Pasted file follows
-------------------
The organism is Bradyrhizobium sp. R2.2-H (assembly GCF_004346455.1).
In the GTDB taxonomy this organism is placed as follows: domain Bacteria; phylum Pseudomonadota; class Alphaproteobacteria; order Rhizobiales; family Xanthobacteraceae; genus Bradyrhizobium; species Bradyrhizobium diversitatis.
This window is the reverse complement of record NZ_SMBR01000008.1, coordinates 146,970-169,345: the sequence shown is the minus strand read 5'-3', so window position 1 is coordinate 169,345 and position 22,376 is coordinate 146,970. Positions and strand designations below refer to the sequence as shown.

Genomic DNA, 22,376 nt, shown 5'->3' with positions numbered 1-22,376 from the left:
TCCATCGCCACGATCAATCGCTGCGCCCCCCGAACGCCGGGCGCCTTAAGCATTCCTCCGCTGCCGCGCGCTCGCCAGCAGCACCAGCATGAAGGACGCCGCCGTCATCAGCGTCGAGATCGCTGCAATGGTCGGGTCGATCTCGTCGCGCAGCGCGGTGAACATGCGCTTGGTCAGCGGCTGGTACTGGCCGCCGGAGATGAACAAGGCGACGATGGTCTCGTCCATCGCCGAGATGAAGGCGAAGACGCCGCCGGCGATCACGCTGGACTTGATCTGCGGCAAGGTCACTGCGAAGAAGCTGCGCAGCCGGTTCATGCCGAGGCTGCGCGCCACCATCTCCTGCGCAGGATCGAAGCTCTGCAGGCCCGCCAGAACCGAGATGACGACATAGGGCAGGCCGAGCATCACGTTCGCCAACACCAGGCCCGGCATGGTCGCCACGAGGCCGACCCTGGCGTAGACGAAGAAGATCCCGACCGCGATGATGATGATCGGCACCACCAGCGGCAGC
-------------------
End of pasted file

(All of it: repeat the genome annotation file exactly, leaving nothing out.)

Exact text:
The organism is Bradyrhizobium sp. R2.2-H (assembly GCF_004346455.1).
In the GTDB taxonomy this organism is placed as follows: domain Bacteria; phylum Pseudomonadota; class Alphaproteobacteria; order Rhizobiales; family Xanthobacteraceae; genus Bradyrhizobium; species Bradyrhizobium diversitatis.
This window is the reverse complement of record NZ_SMBR01000008.1, coordinates 146,970-169,345: the sequence shown is the minus strand read 5'-3', so window position 1 is coordinate 169,345 and position 22,376 is coordinate 146,970. Positions and strand designations below refer to the sequence as shown.

Genomic DNA, 22,376 nt, shown 5'->3' with positions numbered 1-22,376 from the left:
TCCATCGCCACGATCAATCGCTGCGCCCCCCGAACGCCGGGCGCCTTAAGCATTCCTCCGCTGCCGCGCGCTCGCCAGCAGCACCAGCATGAAGGACGCCGCCGTCATCAGCGTCGAGATCGCTGCAATGGTCGGGTCGATCTCGTCGCGCAGCGCGGTGAACATGCGCTTGGTCAGCGGCTGGTACTGGCCGCCGGAGATGAACAAGGCGACGATGGTCTCGTCCATCGCCGAGATGAAGGCGAAGACGCCGCCGGCGATCACGCTGGACTTGATCTGCGGCAAGGTCACTGCGAAGAAGCTGCGCAGCCGGTTCATGCCGAGGCTGCGCGCCACCATCTCCTGCGCAGGATCGAAGCTCTGCAGGCCCGCCAGAACCGAGATGACGACATAGGGCAGGCCGAGCATCACGTTCGCCAACACCAGGCCCGGCATGGTCGCCACGAGGCCGACCCTGGCGTAGACGAAGAAGATCCCGACCGCGATGATGATGATCGGCACCACCAGCGGCAGC